According to a 2019 survey, the greatest struggle students face is anxiety and depression, with nearly 70% of respondents identifying these issues as their most pressing concern. There is a crisis in adolescent mental health, and anxiety in particular is on the rise due to many factors, including increased academic and social pressures, bullying, social media use, traumatic stress from situations at home, a turbulent political and cultural landscape, and the COVID-19 pandemic.
Anxiety manifests in a wide variety of ways in adolescents, but some of the most common anxiety-related mental health conditions include:
- Generalized anxiety disorder: Persistent and excessive worry that interferes with daily activities. These worries typically focus on everyday things such as responsibilities, family issues, and pending tasks.
- Social anxiety disorder: Significant anxiety and discomfort about being harassed, humiliated, rejected, or looked down upon in social interactions. Examples include extreme fear of public speaking, meeting new people, or eating/drinking in public.
- Separation anxiety disorder: Excessive fear or anxiety about being separated from those with whom an individual is attached. This can stem from persistent worry about losing someone important and can lead to reluctance or refusal to go out, go to school, or sleep away from home or without that person.
- Phobias, specific phobias: Persistent and excessive fear of a specific object, activity, or situation that is generally not harmful. These fears cause such significant stress that some people will go to extreme lengths to avoid what they fear.
- Agoraphobia: The fear of being in situations where escape may be difficult or embarrassing, or help might not be available in the event of panic symptoms. This fear is out of proportion to the situation.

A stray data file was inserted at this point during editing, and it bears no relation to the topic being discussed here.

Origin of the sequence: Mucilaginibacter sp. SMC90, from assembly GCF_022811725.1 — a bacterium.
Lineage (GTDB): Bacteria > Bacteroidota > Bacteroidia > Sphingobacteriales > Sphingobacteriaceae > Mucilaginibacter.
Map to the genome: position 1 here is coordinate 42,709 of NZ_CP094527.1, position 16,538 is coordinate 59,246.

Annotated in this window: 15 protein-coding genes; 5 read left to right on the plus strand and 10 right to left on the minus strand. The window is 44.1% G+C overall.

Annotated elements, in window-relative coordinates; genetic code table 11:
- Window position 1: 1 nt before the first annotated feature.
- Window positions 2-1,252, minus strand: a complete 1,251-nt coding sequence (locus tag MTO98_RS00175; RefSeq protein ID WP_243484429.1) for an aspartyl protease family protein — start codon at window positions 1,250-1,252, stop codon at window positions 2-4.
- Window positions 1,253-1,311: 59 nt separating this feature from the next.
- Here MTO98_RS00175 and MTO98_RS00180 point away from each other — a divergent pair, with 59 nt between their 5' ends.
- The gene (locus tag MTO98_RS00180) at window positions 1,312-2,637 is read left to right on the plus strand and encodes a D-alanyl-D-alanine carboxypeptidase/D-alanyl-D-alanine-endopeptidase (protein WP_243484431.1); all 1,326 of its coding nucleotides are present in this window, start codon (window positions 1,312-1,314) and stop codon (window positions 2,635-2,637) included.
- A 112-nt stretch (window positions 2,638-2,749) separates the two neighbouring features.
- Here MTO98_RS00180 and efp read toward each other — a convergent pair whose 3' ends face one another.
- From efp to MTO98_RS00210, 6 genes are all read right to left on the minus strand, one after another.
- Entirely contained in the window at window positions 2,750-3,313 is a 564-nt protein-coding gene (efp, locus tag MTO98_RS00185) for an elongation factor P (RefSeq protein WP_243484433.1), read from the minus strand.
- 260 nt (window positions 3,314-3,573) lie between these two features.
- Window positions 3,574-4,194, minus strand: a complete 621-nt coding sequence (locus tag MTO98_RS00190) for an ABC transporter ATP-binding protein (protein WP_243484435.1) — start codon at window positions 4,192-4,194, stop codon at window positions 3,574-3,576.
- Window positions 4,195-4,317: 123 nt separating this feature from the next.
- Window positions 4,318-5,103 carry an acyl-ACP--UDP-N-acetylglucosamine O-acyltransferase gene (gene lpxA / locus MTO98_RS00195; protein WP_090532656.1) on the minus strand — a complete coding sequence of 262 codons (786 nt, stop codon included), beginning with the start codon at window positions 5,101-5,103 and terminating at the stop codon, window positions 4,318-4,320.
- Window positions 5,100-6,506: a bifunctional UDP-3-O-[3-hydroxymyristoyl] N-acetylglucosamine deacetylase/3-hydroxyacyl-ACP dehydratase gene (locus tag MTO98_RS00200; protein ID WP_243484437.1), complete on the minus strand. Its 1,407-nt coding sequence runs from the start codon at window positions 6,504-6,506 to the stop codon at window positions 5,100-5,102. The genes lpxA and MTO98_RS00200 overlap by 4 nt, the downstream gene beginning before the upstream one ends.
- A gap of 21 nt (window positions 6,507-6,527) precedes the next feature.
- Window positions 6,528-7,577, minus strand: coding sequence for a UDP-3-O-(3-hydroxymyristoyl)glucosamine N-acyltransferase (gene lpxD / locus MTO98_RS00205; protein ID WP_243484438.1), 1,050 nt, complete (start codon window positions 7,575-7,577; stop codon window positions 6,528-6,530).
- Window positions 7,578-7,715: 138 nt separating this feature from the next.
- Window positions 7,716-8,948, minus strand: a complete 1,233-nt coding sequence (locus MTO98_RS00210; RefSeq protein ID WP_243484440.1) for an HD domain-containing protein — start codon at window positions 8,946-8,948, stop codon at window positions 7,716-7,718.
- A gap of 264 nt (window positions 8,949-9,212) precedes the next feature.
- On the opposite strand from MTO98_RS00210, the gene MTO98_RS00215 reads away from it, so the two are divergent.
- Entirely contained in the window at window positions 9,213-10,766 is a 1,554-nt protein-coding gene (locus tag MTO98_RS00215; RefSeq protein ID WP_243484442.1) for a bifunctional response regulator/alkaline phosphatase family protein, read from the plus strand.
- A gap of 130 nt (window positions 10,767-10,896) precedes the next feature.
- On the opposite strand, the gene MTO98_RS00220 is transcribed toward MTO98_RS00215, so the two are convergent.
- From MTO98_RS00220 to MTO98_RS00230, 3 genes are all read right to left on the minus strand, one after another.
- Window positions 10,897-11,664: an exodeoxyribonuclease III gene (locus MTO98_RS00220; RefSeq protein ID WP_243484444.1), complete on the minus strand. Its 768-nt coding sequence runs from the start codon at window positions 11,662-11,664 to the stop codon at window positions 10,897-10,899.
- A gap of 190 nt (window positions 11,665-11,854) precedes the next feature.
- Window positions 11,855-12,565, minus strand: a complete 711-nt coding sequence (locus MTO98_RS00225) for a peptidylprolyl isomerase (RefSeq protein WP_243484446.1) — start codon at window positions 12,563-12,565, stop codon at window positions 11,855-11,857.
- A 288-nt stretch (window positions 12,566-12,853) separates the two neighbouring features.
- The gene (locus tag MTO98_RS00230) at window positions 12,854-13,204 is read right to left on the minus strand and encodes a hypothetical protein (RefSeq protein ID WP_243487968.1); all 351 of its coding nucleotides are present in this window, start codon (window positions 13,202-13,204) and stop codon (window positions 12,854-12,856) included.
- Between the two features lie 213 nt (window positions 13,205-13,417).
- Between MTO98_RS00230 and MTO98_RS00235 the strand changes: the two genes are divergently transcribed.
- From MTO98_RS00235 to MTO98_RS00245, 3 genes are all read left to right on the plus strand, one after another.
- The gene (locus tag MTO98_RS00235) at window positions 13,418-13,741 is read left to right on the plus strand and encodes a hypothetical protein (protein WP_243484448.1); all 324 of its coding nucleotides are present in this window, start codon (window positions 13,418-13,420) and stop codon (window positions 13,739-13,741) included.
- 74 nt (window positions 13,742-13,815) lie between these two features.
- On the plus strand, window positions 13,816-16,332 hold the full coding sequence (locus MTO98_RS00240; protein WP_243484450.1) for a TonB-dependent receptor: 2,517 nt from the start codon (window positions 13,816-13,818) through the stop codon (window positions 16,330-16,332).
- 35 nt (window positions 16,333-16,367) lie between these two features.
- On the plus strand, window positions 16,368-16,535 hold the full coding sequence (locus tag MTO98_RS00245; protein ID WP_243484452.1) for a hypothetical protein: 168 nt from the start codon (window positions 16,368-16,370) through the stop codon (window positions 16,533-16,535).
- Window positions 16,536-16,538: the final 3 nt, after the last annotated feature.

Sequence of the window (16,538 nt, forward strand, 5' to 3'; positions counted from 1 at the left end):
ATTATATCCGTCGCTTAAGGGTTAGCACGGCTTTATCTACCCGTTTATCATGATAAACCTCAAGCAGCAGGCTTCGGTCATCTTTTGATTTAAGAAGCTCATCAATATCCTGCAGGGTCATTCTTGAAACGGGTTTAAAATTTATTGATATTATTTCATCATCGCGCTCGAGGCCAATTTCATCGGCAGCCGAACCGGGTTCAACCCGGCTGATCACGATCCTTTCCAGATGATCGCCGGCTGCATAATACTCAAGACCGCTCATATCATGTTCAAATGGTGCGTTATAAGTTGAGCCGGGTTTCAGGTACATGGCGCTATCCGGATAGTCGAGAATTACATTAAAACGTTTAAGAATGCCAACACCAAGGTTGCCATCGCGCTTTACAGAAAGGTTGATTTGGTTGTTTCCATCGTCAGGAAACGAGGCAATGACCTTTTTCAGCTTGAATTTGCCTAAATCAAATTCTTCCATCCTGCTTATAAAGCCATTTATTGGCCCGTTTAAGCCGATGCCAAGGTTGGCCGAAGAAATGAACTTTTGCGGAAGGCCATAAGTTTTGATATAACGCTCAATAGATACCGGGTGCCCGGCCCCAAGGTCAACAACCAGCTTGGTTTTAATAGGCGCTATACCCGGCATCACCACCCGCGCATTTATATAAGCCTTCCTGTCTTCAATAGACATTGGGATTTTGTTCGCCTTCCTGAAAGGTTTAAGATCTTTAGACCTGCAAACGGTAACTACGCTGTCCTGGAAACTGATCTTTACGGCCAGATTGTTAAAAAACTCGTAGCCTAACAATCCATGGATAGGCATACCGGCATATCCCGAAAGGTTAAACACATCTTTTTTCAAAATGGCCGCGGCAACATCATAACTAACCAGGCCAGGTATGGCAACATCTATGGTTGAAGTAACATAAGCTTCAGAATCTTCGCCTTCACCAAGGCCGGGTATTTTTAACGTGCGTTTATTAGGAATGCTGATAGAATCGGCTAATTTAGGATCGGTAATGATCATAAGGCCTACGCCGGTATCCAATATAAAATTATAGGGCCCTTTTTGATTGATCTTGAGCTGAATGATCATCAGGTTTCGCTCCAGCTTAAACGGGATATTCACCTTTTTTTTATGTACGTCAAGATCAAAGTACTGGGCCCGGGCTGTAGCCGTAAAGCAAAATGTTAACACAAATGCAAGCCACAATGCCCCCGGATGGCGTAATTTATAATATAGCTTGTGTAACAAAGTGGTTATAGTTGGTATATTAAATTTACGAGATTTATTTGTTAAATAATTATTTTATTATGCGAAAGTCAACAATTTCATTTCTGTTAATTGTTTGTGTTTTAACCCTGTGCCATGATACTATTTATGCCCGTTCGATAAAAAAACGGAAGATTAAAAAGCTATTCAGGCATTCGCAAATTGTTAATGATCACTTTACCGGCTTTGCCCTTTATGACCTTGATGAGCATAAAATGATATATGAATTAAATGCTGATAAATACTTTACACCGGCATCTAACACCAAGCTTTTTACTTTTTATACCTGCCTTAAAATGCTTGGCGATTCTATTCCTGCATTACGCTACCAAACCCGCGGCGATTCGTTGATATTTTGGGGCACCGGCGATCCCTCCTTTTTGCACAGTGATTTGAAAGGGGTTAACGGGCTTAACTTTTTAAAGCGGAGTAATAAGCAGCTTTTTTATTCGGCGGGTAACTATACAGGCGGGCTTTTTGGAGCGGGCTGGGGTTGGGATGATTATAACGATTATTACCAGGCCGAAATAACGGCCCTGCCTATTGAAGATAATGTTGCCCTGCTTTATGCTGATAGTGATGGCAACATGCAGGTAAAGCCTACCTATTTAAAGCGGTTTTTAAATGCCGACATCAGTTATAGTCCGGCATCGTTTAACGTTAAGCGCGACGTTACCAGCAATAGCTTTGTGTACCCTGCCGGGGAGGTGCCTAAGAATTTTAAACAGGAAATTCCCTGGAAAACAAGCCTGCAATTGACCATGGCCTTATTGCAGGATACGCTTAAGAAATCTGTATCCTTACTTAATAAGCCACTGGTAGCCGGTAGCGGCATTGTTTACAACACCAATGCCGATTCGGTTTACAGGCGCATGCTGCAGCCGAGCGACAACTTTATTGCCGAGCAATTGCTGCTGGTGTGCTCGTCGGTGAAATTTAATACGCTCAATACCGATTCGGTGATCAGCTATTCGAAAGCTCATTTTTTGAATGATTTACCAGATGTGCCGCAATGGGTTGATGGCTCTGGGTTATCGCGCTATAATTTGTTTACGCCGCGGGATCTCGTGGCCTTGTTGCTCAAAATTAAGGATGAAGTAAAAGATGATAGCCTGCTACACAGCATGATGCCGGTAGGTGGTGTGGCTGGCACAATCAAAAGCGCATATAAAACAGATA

Anxiety is debilitating and has significant effects on social and academic well-being. Adolescents who are experiencing anxiety are more likely to engage in high-risk behaviors, such as substance abuse, sex, violence, and self-harm, including attempted suicide. And with 11 being the average age of onset for anxiety disorders, it is critical that schools, counselors, and parents know how to support students with anxiety.
Anxiety is highly treatable—90% of cases respond positively to treatment—but only one-third of those who suffer from anxiety disorders receive the treatment they need. Treatment can be attained in a variety of ways, with coping strategies and cognitive behavioral therapy being some of the most common methods for treating anxiety disorders. Recommended coping strategies for adolescents include establishing a routine, setting small and attainable goals, prioritizing physical wellness, becoming part of a community, and finding creative outlets.
At Gaggle, our vision is that all schools are safe and all students get the mental and emotional help they need. Gaggle Safety Management can help districts identify students who are struggling with anxiety. When therapy is necessary for treatment of anxiety, Gaggle Therapy can provide students with support services discreetly through teletherapy. Through these channels of support, Gaggle helps to empower students to live their best lives.
To learn more about supporting students who are experiencing anxiety, watch our recent Student Wellness Series webinar, led by psychologist Dr. Lisa Strohman and educator and mental health advocate Christine Ravesi-Weinstein.